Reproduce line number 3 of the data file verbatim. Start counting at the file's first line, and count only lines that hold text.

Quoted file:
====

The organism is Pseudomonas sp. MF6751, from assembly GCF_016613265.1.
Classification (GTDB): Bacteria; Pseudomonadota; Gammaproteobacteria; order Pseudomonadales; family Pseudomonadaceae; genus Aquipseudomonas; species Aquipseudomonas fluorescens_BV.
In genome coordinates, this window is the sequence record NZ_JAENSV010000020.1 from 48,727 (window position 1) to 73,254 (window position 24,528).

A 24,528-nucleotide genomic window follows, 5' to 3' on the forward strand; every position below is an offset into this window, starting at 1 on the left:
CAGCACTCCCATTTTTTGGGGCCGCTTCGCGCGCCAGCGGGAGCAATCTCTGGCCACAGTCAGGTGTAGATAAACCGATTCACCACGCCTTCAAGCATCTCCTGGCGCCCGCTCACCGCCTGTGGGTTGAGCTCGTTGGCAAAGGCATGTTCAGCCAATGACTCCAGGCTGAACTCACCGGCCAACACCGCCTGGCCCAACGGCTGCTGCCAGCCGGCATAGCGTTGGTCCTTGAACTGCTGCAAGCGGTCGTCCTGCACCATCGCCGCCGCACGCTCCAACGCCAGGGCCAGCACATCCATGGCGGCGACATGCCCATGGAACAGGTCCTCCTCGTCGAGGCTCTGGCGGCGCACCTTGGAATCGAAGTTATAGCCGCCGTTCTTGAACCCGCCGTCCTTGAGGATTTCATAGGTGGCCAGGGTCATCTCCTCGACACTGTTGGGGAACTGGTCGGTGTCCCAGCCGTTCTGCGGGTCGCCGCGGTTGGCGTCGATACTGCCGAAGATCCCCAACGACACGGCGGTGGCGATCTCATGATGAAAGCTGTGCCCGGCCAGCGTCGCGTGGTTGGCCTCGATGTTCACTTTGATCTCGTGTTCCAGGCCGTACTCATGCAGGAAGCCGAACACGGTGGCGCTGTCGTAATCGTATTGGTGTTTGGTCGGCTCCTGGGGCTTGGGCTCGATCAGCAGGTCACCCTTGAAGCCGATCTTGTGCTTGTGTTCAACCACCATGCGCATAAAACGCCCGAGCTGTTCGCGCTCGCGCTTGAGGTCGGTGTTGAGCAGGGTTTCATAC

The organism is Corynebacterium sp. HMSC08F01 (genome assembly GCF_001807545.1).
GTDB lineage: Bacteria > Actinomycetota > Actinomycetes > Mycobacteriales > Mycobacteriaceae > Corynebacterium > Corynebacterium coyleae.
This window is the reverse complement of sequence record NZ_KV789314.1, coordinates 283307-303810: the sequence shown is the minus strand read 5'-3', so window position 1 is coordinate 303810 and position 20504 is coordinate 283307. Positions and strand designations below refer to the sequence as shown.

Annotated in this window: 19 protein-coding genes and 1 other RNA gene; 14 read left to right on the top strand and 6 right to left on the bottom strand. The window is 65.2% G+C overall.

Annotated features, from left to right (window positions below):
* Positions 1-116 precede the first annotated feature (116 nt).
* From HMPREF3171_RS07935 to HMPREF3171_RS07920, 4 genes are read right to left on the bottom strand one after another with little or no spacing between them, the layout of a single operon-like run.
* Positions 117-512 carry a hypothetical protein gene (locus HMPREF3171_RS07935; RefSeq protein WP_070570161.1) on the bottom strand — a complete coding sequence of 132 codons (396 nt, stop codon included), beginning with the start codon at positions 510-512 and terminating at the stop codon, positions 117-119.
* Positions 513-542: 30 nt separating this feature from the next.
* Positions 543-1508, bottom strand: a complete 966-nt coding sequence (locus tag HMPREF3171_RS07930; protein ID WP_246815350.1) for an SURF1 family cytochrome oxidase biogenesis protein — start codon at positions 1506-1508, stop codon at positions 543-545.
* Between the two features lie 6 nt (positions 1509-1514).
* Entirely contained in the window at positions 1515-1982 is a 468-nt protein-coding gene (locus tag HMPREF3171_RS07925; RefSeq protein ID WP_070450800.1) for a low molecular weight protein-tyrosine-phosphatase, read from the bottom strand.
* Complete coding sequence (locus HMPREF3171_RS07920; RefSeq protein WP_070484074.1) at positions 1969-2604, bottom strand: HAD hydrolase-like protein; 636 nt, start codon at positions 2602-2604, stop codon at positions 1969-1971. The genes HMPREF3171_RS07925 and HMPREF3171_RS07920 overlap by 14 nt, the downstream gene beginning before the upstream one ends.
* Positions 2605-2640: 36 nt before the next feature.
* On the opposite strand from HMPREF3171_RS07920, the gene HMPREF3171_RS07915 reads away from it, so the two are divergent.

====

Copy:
In genome coordinates, this window is the sequence record NZ_JAENSV010000020.1 from 48,727 (window position 1) to 73,254 (window position 24,528).